Re: The E.S.
Sep 23, 1995 07:18 PM
by Eldon B. Tucker
>While I was at Harvard University a few years back attending the Divinity
>School, the librarian called my attention to sealed letters from HPB to Mr.
>Judge, which had been sitting there, waiting for the expiration date. That
>date just happened to be January 1, 1992, during my second year there, so I
>opened them, made photocopies, and arranged for them to be circulated among
>Theosophists at large. A ULT member paid for their restoration, and a
>Theosophical scholar is now publishing them in THEOSOPHICAL HISTORY, edited
>by James Santucci.
Are these the HPB letters that John Cooper is also preparing for publication?
Could you post some of the more interesting extracts for us to read?
>Now, though, what has become of the E.S.? After Mr. Judge and Annie Besant
>had their "problems," Annie formed her own and different E.S., with its own
>rules, regluations, and goals.
>It is not clear what, if anything, remains of the E.S. today.
My understanding is that each of the three theosophical groups had their
E.S. In the Point Loma Society, there were numerous grades under Purucker,
and when Long became President the E.S. was ended, merged back into the
mainstream T.S. In The Adyar T.S. it continues to this day, with people
learning of it mostly be word-of-mouth. In The ULT, it is nearly-totally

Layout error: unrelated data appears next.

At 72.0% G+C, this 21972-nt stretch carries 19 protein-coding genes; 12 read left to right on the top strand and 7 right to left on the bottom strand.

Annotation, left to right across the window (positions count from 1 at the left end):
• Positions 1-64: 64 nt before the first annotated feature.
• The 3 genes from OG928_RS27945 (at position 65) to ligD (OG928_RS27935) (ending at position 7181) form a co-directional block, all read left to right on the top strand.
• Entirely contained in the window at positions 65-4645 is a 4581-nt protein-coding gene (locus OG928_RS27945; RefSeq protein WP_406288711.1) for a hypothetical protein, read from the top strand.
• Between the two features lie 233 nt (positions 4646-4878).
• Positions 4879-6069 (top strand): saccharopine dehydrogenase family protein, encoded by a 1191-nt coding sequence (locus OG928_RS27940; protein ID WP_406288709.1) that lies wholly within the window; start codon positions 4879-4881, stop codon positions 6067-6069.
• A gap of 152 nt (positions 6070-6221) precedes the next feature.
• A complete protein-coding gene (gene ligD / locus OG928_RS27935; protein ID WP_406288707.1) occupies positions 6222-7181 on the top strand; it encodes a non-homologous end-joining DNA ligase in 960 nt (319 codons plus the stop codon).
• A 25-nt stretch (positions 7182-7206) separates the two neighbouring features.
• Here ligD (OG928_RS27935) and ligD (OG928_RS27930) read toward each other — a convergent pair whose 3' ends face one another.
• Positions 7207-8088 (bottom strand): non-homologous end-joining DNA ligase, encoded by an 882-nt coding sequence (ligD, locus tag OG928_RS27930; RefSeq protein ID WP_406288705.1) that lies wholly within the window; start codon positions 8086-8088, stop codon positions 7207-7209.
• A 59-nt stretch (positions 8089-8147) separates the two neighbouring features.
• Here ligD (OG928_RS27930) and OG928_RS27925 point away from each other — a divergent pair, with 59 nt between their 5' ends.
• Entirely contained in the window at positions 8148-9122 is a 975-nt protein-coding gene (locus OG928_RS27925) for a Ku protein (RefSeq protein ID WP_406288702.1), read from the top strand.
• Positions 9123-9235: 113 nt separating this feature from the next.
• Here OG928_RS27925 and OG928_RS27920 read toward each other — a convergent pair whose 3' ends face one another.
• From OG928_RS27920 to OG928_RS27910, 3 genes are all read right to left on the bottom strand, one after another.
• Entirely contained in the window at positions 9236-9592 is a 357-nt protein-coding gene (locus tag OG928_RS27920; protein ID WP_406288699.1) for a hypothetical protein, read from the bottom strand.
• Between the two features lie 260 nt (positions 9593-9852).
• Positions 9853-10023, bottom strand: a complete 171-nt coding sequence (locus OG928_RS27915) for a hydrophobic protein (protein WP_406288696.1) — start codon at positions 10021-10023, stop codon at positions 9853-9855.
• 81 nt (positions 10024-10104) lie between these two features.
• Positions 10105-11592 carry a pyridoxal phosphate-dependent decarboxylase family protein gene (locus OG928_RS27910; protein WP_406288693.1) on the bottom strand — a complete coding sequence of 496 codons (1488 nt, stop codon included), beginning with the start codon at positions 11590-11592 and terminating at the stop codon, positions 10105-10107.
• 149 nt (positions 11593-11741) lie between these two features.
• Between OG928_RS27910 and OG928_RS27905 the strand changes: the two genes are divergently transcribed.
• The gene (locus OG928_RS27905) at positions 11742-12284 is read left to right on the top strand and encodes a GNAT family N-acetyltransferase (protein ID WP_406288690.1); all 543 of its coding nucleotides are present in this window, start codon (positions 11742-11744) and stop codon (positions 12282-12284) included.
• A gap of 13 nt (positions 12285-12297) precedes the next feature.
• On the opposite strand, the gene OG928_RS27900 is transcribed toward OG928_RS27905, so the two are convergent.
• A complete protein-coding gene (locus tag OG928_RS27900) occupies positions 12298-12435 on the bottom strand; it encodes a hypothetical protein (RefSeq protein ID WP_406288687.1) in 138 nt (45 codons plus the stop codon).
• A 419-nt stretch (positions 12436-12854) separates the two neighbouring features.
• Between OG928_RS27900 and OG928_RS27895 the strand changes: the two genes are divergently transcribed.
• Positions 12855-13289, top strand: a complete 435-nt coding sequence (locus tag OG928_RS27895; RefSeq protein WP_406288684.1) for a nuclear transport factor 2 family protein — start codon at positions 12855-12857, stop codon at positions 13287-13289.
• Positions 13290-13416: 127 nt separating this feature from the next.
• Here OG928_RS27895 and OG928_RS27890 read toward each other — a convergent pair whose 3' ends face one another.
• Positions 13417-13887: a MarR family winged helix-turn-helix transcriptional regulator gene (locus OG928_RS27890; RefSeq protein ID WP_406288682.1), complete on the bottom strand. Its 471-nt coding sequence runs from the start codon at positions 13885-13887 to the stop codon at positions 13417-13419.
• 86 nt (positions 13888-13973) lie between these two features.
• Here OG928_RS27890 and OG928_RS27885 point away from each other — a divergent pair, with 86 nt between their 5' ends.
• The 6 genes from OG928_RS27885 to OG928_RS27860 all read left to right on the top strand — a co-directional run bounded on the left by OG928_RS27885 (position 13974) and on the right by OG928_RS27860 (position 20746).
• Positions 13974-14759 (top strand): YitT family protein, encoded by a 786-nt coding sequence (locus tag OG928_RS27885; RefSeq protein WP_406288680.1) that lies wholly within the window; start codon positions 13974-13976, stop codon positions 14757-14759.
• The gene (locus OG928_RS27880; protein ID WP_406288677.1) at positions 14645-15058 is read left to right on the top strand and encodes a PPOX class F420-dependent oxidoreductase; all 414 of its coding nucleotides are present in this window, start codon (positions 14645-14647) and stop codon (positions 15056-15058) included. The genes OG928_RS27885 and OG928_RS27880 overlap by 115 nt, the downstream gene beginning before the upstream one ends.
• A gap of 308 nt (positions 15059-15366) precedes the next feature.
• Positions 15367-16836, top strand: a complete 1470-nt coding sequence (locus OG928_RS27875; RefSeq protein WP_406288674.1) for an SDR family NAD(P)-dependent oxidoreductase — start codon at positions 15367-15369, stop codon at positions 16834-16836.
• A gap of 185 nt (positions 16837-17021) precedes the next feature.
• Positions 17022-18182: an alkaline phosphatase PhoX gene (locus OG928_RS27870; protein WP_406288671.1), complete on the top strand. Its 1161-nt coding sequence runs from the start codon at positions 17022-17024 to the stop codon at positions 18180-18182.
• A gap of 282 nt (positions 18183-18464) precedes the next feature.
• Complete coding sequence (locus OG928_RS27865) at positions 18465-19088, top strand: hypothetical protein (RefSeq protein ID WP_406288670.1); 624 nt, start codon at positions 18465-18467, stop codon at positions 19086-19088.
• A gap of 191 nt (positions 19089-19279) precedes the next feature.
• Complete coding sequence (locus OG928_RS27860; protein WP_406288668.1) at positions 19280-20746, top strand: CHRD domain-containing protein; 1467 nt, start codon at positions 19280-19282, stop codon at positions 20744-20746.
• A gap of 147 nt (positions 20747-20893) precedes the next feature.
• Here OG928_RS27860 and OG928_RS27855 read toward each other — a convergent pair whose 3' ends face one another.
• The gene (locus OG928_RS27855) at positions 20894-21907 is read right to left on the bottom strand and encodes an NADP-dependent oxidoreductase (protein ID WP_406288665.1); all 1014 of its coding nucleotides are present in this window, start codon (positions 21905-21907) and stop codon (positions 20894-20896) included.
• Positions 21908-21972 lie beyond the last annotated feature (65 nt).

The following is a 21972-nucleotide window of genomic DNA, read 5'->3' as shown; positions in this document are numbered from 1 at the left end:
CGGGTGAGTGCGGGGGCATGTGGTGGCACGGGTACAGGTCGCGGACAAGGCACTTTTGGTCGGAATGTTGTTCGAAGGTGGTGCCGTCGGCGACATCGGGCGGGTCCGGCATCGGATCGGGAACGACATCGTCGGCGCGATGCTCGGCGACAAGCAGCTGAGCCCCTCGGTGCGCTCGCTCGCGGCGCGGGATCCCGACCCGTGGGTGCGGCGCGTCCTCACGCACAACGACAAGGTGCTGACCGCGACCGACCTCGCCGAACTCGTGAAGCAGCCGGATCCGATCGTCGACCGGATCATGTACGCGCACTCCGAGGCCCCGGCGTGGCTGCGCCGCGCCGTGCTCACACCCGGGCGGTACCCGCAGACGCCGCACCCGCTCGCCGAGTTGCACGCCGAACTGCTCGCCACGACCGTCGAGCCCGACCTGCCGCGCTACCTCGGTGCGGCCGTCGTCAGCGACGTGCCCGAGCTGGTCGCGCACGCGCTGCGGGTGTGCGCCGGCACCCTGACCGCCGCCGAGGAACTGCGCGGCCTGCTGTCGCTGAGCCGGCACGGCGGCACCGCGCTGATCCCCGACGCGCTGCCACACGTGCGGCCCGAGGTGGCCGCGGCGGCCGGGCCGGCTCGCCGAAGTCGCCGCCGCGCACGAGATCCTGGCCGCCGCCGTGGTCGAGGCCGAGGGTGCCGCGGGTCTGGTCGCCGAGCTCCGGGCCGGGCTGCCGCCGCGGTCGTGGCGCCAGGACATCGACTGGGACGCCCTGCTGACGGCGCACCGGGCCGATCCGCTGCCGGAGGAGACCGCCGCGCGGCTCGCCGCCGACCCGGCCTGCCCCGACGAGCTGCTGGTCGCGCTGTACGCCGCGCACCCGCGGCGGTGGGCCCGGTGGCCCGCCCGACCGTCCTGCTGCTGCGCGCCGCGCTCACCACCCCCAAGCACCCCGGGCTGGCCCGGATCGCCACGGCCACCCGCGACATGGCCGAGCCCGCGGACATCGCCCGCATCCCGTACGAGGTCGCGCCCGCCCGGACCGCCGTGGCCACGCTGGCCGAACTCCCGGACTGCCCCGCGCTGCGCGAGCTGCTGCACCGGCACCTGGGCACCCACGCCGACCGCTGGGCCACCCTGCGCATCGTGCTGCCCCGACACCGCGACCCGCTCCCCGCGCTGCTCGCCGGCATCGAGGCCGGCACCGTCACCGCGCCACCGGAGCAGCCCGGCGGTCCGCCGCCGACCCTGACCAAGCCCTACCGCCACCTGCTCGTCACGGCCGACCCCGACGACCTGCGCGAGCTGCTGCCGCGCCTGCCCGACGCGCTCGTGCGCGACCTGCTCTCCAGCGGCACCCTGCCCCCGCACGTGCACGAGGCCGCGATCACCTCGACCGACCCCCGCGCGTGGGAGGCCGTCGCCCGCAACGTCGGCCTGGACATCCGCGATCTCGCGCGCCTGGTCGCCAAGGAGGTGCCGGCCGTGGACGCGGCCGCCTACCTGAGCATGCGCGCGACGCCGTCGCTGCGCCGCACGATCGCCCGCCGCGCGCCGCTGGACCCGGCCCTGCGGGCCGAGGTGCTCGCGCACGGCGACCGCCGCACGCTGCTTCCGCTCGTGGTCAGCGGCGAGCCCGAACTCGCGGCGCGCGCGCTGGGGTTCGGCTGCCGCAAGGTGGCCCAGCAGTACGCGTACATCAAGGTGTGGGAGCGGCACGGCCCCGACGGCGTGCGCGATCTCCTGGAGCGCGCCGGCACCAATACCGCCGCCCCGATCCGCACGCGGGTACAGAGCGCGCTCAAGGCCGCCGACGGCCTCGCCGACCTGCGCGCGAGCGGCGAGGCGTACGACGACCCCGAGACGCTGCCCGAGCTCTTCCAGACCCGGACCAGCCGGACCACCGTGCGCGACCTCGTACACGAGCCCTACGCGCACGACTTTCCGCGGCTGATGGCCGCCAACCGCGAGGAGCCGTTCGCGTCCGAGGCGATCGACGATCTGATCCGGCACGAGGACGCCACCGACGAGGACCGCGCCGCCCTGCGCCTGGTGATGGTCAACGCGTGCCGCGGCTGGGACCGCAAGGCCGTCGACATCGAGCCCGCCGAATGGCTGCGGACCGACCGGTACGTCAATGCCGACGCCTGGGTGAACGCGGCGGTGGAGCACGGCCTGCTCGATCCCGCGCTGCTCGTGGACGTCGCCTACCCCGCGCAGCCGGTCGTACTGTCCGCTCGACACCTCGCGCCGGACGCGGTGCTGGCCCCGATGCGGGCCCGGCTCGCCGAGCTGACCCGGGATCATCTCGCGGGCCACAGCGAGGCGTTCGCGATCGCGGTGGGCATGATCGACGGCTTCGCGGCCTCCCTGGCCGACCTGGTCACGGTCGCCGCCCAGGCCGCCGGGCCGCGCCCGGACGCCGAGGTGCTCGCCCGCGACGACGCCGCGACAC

underground, with its members forbidden to talk about it to outsiders.
We're also taught of a different "school", which any of us could approach
in our hearts and minds, and be admitted based upon our sincere interest
in the spiritual. That school does not issue membership cards, and we may
never meet a teacher or fellow student. Or if we meet them, we may never
know that they belong to it. We can read about it in "The Mahatma Letters"
in a general sense, as we read about the requirements of chelaship. And
it's something that we join *by changing ourselves*.
With the major theosophical organizations, their esoteric sections are,
I'd say, extensions of the same work that the lodges and study classes
promote. The work is with the public, with inquirers and aspirants, it
is with those that seek external stimulation and moral support in order
to be drawn towards the Path. The need for the schools is not felt,
though, after we become self-motivated, and have awakened in ourselves
some sense of telling the real from the unreal, good from evil, truth
from falsehood, and seeing which paths lead up the mountainside.
[Back to Top]
Dedicated to the Theosophical Philosophy and its Practical Application